The CENTCOM area of responsibility (AOR) contains many aspects that are strategically vital to the United States, but before the abhorrent attacks of September 11, 2001, the United States military had not permanently assigned a significant land-component force to the region. The United States now has a National Security Strategy (NSS) that requires, among other things, U.S. military involvement in the region to defeat terrorism and those entities who may intend to use terror against the United States. Because of the terrorist threat to U.S.
national security, for the foreseeable future, the U.S. military may find it necessary to maintain a permanent, forward-based presence of an Army division in CENTCOM. This concept of a U.S. Army division assigned to a combatant command is not without a historical precedent. U.S. Army divisions have been assigned to EUCOM and PACOM for a significant period of time, but those divisions have been assigned to those combatant commands under the auspices of a decade old Base Force model.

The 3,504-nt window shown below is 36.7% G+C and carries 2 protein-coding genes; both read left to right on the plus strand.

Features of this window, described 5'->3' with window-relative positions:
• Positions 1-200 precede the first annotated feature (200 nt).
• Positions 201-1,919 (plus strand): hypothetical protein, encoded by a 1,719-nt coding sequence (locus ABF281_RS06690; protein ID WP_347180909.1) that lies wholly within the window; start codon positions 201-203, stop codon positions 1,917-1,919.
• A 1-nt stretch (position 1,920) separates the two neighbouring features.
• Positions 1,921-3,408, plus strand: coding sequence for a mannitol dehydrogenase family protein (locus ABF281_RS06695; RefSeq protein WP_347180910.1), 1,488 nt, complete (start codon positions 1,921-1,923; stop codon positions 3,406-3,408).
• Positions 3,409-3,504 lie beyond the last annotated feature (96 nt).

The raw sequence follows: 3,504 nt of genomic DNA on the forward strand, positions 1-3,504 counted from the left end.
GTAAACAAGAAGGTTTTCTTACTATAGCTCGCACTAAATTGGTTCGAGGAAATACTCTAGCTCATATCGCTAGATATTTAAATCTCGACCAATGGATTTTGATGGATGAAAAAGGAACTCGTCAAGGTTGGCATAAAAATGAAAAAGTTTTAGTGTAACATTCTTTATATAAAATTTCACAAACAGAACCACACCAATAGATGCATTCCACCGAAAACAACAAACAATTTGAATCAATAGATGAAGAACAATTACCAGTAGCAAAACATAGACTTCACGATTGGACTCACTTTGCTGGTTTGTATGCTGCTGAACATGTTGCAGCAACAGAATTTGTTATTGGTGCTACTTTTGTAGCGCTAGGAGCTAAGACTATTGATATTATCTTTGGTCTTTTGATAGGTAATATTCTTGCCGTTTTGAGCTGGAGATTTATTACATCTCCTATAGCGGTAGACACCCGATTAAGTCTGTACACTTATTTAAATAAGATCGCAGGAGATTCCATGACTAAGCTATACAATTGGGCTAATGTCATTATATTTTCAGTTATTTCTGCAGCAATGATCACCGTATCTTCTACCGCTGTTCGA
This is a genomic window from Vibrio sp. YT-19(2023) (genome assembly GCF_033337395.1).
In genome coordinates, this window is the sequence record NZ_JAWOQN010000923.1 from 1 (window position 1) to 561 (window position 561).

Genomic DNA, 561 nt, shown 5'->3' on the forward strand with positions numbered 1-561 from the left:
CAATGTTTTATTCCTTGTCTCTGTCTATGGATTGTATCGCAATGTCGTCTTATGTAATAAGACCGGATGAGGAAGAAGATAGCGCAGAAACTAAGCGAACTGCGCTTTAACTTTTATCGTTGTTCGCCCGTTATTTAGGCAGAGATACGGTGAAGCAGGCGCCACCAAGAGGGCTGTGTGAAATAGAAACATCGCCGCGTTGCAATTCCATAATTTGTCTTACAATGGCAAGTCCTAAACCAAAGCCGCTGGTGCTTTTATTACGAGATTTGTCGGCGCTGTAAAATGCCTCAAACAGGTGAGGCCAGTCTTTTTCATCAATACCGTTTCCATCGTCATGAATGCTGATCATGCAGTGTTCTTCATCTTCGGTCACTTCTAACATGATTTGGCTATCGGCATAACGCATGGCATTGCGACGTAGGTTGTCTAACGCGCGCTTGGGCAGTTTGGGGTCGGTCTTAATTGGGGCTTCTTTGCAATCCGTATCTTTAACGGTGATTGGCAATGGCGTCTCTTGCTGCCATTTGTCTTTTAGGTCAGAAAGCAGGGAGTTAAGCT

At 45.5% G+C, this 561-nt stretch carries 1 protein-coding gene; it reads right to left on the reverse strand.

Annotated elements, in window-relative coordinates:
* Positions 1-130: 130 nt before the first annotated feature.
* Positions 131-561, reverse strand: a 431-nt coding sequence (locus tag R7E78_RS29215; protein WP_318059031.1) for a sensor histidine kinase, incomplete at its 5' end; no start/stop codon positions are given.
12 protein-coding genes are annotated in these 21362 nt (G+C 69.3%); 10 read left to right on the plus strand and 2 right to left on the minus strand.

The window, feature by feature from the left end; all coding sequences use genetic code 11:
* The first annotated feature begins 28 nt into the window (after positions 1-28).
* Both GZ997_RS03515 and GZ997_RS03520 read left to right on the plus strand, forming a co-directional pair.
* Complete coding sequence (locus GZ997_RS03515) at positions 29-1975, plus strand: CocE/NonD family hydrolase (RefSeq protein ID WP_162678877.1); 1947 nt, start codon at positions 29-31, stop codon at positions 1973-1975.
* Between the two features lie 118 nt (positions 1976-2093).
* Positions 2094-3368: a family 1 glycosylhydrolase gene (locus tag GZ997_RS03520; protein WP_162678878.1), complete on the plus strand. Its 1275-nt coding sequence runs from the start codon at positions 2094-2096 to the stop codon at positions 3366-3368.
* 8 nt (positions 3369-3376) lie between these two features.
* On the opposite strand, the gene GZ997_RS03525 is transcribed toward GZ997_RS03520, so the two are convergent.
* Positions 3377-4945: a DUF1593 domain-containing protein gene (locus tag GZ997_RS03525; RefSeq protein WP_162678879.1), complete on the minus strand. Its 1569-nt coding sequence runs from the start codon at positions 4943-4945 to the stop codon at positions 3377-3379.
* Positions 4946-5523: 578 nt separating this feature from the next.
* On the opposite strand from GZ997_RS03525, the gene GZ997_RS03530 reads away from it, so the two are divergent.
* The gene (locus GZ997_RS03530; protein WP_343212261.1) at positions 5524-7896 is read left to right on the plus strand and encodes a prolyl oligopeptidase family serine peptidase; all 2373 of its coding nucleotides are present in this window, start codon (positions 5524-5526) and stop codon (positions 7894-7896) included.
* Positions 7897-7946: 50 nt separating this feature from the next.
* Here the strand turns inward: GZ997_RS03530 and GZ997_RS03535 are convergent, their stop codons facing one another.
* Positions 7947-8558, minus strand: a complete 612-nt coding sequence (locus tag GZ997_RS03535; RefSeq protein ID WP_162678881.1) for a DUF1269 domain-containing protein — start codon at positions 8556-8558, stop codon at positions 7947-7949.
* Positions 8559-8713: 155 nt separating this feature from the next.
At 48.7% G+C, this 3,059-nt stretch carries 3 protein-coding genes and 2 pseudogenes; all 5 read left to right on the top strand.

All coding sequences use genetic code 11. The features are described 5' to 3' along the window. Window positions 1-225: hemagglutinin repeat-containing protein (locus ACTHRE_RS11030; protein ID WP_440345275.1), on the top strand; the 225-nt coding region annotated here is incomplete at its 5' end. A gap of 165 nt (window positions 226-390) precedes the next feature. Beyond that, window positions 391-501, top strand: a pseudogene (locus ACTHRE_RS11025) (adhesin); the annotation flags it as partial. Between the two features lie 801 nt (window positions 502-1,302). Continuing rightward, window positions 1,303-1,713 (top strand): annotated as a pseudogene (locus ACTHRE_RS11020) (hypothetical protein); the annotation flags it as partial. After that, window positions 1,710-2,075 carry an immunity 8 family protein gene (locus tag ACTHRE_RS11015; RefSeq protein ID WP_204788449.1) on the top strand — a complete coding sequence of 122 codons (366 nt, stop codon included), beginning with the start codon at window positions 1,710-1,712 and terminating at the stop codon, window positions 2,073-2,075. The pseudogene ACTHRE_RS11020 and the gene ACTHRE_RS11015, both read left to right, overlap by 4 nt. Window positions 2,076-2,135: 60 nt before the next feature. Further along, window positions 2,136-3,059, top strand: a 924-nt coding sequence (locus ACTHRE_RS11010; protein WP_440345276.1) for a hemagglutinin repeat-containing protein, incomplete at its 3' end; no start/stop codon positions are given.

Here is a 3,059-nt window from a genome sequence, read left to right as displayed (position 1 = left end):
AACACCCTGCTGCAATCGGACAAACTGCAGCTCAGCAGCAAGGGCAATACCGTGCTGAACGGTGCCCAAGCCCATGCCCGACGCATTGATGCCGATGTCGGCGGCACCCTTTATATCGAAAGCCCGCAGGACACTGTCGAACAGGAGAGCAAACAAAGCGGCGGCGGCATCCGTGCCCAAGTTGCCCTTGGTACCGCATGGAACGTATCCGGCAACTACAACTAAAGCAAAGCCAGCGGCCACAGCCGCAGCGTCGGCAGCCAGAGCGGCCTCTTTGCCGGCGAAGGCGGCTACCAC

To understand both sides of the research question: should a U.S. Army division be assigned to CENTCOM to more effectively accomplish the intent of the 2002 NSS, this monograph used the threat-based force planning model and capabilities-based force planning model. The two methodologies were used to discover the pitfalls and possibilities of assigning a division to CENTCOM.
This monograph recommends the assignment of a division to CENTCOM in a manner that integrates both the capabilities-based and the threat-based planning methodologies.